Marc Antony: (repeated several times, about Caesar) Yet Brutus says he was ambitious/ And Brutus is an honorable man.
Cassius: Upon what meat doth this our Caesar feed that he hath grown so great?
Brutus: Since Cassius first did whet me against Caesar/ I have not slept./ Between the acting of a dreadful thing / And the first motion, all the interim is / Like a phantasma, or a hideous dream: / The Genius and the mortal instruments / Are then in council; and the state of man, / Like to a little kingdom, suffers then / The nature of an insurrection.
Cassius: Ye gods, it doth amaze me/ A man of such a feeble temper / Should so get the start of the majestic world/And bear the palm alone.
Julius Caesar: Cowards die many times before their deaths; / The valiant never taste of death but once.
Cassius: The fault, dear Brutus, is not in our stars,/ But in ourselves that we are underlings.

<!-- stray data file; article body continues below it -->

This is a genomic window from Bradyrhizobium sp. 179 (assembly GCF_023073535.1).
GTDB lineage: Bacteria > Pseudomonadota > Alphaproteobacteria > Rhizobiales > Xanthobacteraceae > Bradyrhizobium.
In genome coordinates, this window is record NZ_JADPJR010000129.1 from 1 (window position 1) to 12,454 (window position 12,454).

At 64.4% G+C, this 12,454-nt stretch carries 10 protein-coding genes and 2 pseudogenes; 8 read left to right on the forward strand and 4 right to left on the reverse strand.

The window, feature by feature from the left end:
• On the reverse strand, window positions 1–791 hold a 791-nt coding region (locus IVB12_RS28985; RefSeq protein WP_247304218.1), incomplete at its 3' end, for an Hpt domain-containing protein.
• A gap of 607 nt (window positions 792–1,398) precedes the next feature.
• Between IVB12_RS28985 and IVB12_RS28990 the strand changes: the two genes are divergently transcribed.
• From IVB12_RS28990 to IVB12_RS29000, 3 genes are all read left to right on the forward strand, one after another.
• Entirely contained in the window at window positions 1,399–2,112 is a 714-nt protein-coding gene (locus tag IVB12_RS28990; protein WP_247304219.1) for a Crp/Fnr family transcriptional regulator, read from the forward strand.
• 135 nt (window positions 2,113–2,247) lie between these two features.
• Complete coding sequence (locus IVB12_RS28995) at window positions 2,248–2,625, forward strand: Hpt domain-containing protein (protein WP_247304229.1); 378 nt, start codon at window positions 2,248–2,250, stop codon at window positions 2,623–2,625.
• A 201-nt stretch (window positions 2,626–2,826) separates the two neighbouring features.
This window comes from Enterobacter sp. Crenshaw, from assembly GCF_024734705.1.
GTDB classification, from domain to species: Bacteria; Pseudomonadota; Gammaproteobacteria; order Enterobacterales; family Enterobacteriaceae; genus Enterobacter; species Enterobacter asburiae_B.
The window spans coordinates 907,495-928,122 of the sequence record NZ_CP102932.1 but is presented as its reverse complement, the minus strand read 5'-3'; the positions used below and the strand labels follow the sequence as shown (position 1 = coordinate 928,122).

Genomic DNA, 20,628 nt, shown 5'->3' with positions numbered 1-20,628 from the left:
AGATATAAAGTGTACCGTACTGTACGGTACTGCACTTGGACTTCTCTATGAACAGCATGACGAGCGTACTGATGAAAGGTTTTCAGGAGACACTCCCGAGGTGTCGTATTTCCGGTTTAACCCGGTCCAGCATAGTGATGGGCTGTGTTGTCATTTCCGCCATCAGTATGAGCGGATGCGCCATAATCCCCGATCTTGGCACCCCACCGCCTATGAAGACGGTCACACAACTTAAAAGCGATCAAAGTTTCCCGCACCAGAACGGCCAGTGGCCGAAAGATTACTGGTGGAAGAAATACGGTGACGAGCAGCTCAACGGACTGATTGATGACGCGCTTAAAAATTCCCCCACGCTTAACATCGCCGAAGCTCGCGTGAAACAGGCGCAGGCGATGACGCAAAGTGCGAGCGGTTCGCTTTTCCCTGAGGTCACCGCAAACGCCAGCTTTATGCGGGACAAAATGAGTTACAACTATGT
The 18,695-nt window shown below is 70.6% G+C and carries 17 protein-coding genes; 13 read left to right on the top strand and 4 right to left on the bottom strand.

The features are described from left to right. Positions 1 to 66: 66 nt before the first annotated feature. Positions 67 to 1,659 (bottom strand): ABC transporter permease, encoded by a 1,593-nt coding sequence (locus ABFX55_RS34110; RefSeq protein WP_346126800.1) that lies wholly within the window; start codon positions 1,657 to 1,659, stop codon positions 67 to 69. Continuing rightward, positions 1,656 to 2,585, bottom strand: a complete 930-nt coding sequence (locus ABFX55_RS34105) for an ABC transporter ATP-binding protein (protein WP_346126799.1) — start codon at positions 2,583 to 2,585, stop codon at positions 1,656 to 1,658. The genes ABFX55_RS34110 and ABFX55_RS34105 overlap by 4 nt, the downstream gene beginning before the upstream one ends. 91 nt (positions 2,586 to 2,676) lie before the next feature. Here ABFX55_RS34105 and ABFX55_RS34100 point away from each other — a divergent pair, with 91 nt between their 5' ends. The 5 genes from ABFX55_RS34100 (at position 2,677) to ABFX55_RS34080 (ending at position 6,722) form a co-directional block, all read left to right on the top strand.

Cassius: (referring to Julius Caesar) And this man is now become a god.
Marc Antony: (to Caesar's dead body) O pardon me, thou bleeding piece of earth / That I am meek and gentle with these butchers.
(last lines) Marc Antony: This was the noblest Roman of them all. All the conspirators save only he, did what they did in envy of great Caesar. He only, in a general honest thought, and common will for all, made one of them. His life was gentle, and the elements so mixed in him that the nature might stand up and say to all the world, "This was a man."
Marc Antony: Friends, Romans, countrymen, lend me your ears; I come to bury Caesar, not to praise him. The evil that men do lives after them, The good is oft interred with their bones; So let it be with Caesar.
Julius Caesar: (after being stabbed by Brutus) Et tu, Brute? Then fall, Caesar!